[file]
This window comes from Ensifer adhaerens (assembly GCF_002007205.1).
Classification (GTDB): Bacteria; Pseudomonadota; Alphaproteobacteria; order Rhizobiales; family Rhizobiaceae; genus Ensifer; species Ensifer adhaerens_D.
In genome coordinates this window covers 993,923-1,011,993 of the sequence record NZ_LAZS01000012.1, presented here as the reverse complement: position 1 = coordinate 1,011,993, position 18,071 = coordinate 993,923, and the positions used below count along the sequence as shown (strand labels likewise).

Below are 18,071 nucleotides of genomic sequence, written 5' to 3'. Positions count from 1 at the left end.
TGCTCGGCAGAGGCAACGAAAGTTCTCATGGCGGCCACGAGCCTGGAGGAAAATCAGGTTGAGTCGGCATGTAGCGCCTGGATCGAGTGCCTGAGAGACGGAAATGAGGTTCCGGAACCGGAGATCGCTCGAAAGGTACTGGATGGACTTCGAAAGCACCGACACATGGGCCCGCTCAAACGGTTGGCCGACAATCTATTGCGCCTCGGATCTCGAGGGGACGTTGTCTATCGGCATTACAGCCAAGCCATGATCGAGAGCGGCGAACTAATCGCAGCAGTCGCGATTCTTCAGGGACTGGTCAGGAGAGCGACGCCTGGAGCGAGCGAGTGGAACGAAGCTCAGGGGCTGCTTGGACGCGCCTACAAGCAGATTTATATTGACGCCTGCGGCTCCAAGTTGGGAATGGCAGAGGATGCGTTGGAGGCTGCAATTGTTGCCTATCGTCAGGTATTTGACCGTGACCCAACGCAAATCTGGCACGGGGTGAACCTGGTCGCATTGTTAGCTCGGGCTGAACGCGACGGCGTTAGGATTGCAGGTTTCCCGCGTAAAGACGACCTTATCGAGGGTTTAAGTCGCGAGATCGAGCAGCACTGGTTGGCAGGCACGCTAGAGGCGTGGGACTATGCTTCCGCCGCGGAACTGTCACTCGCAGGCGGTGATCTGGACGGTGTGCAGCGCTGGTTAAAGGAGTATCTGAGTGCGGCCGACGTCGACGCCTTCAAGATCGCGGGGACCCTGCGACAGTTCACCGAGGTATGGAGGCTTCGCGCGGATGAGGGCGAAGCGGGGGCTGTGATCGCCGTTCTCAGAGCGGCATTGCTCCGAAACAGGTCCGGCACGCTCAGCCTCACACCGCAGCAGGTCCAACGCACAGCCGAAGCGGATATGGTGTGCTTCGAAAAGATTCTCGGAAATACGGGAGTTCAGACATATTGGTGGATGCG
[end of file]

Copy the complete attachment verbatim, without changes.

This window comes from Ensifer adhaerens (assembly GCF_002007205.1).
Classification (GTDB): Bacteria; Pseudomonadota; Alphaproteobacteria; order Rhizobiales; family Rhizobiaceae; genus Ensifer; species Ensifer adhaerens_D.
In genome coordinates this window covers 993,923-1,011,993 of the sequence record NZ_LAZS01000012.1, presented here as the reverse complement: position 1 = coordinate 1,011,993, position 18,071 = coordinate 993,923, and the positions used below count along the sequence as shown (strand labels likewise).

Below are 18,071 nucleotides of genomic sequence, written 5' to 3'. Positions count from 1 at the left end.
TGCTCGGCAGAGGCAACGAAAGTTCTCATGGCGGCCACGAGCCTGGAGGAAAATCAGGTTGAGTCGGCATGTAGCGCCTGGATCGAGTGCCTGAGAGACGGAAATGAGGTTCCGGAACCGGAGATCGCTCGAAAGGTACTGGATGGACTTCGAAAGCACCGACACATGGGCCCGCTCAAACGGTTGGCCGACAATCTATTGCGCCTCGGATCTCGAGGGGACGTTGTCTATCGGCATTACAGCCAAGCCATGATCGAGAGCGGCGAACTAATCGCAGCAGTCGCGATTCTTCAGGGACTGGTCAGGAGAGCGACGCCTGGAGCGAGCGAGTGGAACGAAGCTCAGGGGCTGCTTGGACGCGCCTACAAGCAGATTTATATTGACGCCTGCGGCTCCAAGTTGGGAATGGCAGAGGATGCGTTGGAGGCTGCAATTGTTGCCTATCGTCAGGTATTTGACCGTGACCCAACGCAAATCTGGCACGGGGTGAACCTGGTCGCATTGTTAGCTCGGGCTGAACGCGACGGCGTTAGGATTGCAGGTTTCCCGCGTAAAGACGACCTTATCGAGGGTTTAAGTCGCGAGATCGAGCAGCACTGGTTGGCAGGCACGCTAGAGGCGTGGGACTATGCTTCCGCCGCGGAACTGTCACTCGCAGGCGGTGATCTGGACGGTGTGCAGCGCTGGTTAAAGGAGTATCTGAGTGCGGCCGACGTCGACGCCTTCAAGATCGCGGGGACCCTGCGACAGTTCACCGAGGTATGGAGGCTTCGCGCGGATGAGGGCGAAGCGGGGGCTGTGATCGCCGTTCTCAGAGCGGCATTGCTCCGAAACAGGTCCGGCACGCTCAGCCTCACACCGCAGCAGGTCCAACGCACAGCCGAAGCGGATATGGTGTGCTTCGAAAAGATTCTCGGAAATACGGGAGTTCAGACATATTGGTGGATGCG